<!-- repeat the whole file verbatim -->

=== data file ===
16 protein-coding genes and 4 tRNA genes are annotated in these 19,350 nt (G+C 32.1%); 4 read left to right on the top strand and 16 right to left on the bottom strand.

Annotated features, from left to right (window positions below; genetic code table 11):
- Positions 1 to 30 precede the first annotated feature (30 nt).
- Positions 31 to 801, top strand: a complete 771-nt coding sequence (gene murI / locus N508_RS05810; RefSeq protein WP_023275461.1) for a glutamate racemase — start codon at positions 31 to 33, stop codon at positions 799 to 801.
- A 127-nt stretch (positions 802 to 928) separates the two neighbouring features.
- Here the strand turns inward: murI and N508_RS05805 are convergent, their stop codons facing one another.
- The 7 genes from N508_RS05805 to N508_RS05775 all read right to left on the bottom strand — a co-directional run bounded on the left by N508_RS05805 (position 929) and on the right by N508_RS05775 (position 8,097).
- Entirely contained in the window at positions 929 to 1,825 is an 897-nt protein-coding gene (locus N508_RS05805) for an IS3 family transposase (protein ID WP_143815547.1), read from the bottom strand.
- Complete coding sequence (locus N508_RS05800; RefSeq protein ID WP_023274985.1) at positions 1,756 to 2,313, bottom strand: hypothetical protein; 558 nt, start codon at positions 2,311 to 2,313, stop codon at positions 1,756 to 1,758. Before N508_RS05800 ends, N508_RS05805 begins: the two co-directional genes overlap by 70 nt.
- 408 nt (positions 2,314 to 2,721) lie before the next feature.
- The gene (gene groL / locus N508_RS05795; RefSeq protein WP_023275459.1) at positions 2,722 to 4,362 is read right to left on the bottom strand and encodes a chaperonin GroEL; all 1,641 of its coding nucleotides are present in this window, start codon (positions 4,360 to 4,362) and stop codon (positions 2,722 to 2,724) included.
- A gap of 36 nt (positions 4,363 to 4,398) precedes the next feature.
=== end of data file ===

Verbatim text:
16 protein-coding genes and 4 tRNA genes are annotated in these 19,350 nt (G+C 32.1%); 4 read left to right on the top strand and 16 right to left on the bottom strand.

Annotated features, from left to right (window positions below; genetic code table 11):
- Positions 1 to 30 precede the first annotated feature (30 nt).
- Positions 31 to 801, top strand: a complete 771-nt coding sequence (gene murI / locus N508_RS05810; RefSeq protein WP_023275461.1) for a glutamate racemase — start codon at positions 31 to 33, stop codon at positions 799 to 801.
- A 127-nt stretch (positions 802 to 928) separates the two neighbouring features.
- Here the strand turns inward: murI and N508_RS05805 are convergent, their stop codons facing one another.
- The 7 genes from N508_RS05805 to N508_RS05775 all read right to left on the bottom strand — a co-directional run bounded on the left by N508_RS05805 (position 929) and on the right by N508_RS05775 (position 8,097).
- Entirely contained in the window at positions 929 to 1,825 is an 897-nt protein-coding gene (locus N508_RS05805) for an IS3 family transposase (protein ID WP_143815547.1), read from the bottom strand.
- Complete coding sequence (locus N508_RS05800; RefSeq protein ID WP_023274985.1) at positions 1,756 to 2,313, bottom strand: hypothetical protein; 558 nt, start codon at positions 2,311 to 2,313, stop codon at positions 1,756 to 1,758. Before N508_RS05800 ends, N508_RS05805 begins: the two co-directional genes overlap by 70 nt.
- 408 nt (positions 2,314 to 2,721) lie before the next feature.
- The gene (gene groL / locus N508_RS05795; RefSeq protein WP_023275459.1) at positions 2,722 to 4,362 is read right to left on the bottom strand and encodes a chaperonin GroEL; all 1,641 of its coding nucleotides are present in this window, start codon (positions 4,360 to 4,362) and stop codon (positions 2,722 to 2,724) included.
- A gap of 36 nt (positions 4,363 to 4,398) precedes the next feature.